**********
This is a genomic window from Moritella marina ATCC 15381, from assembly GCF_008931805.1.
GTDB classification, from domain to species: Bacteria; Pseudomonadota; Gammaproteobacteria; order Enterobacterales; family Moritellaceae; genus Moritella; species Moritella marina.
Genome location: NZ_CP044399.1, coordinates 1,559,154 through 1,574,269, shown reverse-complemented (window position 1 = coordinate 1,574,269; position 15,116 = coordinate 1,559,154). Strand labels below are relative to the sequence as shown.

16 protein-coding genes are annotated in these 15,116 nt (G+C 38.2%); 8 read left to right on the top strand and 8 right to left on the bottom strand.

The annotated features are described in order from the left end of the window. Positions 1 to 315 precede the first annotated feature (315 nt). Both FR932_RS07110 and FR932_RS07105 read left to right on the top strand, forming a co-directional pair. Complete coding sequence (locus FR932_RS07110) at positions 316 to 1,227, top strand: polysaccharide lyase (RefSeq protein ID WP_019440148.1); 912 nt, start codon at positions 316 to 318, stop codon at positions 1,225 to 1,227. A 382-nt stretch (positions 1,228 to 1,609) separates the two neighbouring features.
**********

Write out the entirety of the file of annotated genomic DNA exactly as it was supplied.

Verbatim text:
This is a genomic window from Moritella marina ATCC 15381, from assembly GCF_008931805.1.
GTDB classification, from domain to species: Bacteria; Pseudomonadota; Gammaproteobacteria; order Enterobacterales; family Moritellaceae; genus Moritella; species Moritella marina.
Genome location: NZ_CP044399.1, coordinates 1,559,154 through 1,574,269, shown reverse-complemented (window position 1 = coordinate 1,574,269; position 15,116 = coordinate 1,559,154). Strand labels below are relative to the sequence as shown.

16 protein-coding genes are annotated in these 15,116 nt (G+C 38.2%); 8 read left to right on the top strand and 8 right to left on the bottom strand.

The annotated features are described in order from the left end of the window. Positions 1 to 315 precede the first annotated feature (315 nt). Both FR932_RS07110 and FR932_RS07105 read left to right on the top strand, forming a co-directional pair. Complete coding sequence (locus FR932_RS07110) at positions 316 to 1,227, top strand: polysaccharide lyase (RefSeq protein ID WP_019440148.1); 912 nt, start codon at positions 316 to 318, stop codon at positions 1,225 to 1,227. A 382-nt stretch (positions 1,228 to 1,609) separates the two neighbouring features.